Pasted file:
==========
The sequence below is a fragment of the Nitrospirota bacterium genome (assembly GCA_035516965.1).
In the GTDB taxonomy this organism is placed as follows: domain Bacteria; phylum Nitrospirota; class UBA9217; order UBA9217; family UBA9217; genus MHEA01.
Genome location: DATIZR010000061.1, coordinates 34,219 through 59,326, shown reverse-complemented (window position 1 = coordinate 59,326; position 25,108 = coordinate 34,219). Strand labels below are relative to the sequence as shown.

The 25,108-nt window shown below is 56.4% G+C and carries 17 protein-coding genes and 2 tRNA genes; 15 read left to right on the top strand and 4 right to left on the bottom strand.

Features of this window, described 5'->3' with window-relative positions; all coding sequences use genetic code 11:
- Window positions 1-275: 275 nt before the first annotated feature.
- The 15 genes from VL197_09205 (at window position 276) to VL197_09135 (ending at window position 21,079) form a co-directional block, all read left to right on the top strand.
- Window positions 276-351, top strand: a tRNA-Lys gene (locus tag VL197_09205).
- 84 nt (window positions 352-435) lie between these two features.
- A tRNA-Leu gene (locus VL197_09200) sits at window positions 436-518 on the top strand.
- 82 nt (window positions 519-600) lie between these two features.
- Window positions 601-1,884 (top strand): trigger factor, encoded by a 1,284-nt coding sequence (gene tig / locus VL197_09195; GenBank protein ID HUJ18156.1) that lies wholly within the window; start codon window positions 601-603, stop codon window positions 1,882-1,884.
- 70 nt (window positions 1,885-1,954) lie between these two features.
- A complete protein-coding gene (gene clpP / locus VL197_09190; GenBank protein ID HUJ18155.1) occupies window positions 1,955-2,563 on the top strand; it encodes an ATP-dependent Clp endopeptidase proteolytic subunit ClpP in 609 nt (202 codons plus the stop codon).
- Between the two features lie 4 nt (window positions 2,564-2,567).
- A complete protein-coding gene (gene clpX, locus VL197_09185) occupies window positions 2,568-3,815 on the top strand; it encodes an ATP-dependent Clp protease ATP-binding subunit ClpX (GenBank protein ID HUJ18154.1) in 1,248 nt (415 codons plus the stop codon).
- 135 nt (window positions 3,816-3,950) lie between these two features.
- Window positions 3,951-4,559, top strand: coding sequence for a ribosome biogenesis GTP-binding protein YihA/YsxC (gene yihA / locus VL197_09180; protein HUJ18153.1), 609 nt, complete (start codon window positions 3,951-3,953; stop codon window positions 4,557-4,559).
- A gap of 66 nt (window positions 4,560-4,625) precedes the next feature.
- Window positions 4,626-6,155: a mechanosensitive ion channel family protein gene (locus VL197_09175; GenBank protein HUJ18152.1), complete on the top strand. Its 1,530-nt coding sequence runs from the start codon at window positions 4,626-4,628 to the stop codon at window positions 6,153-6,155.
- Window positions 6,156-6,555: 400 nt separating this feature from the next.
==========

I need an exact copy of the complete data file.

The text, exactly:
The sequence below is a fragment of the Nitrospirota bacterium genome (assembly GCA_035516965.1).
In the GTDB taxonomy this organism is placed as follows: domain Bacteria; phylum Nitrospirota; class UBA9217; order UBA9217; family UBA9217; genus MHEA01.
Genome location: DATIZR010000061.1, coordinates 34,219 through 59,326, shown reverse-complemented (window position 1 = coordinate 59,326; position 25,108 = coordinate 34,219). Strand labels below are relative to the sequence as shown.

The 25,108-nt window shown below is 56.4% G+C and carries 17 protein-coding genes and 2 tRNA genes; 15 read left to right on the top strand and 4 right to left on the bottom strand.

Features of this window, described 5'->3' with window-relative positions; all coding sequences use genetic code 11:
- Window positions 1-275: 275 nt before the first annotated feature.
- The 15 genes from VL197_09205 (at window position 276) to VL197_09135 (ending at window position 21,079) form a co-directional block, all read left to right on the top strand.
- Window positions 276-351, top strand: a tRNA-Lys gene (locus tag VL197_09205).
- 84 nt (window positions 352-435) lie between these two features.
- A tRNA-Leu gene (locus VL197_09200) sits at window positions 436-518 on the top strand.
- 82 nt (window positions 519-600) lie between these two features.
- Window positions 601-1,884 (top strand): trigger factor, encoded by a 1,284-nt coding sequence (gene tig / locus VL197_09195; GenBank protein ID HUJ18156.1) that lies wholly within the window; start codon window positions 601-603, stop codon window positions 1,882-1,884.
- 70 nt (window positions 1,885-1,954) lie between these two features.
- A complete protein-coding gene (gene clpP / locus VL197_09190; GenBank protein ID HUJ18155.1) occupies window positions 1,955-2,563 on the top strand; it encodes an ATP-dependent Clp endopeptidase proteolytic subunit ClpP in 609 nt (202 codons plus the stop codon).
- Between the two features lie 4 nt (window positions 2,564-2,567).
- A complete protein-coding gene (gene clpX, locus VL197_09185) occupies window positions 2,568-3,815 on the top strand; it encodes an ATP-dependent Clp protease ATP-binding subunit ClpX (GenBank protein ID HUJ18154.1) in 1,248 nt (415 codons plus the stop codon).
- 135 nt (window positions 3,816-3,950) lie between these two features.
- Window positions 3,951-4,559, top strand: coding sequence for a ribosome biogenesis GTP-binding protein YihA/YsxC (gene yihA / locus VL197_09180; protein HUJ18153.1), 609 nt, complete (start codon window positions 3,951-3,953; stop codon window positions 4,557-4,559).
- A gap of 66 nt (window positions 4,560-4,625) precedes the next feature.
- Window positions 4,626-6,155: a mechanosensitive ion channel family protein gene (locus VL197_09175; GenBank protein HUJ18152.1), complete on the top strand. Its 1,530-nt coding sequence runs from the start codon at window positions 4,626-4,628 to the stop codon at window positions 6,153-6,155.
- Window positions 6,156-6,555: 400 nt separating this feature from the next.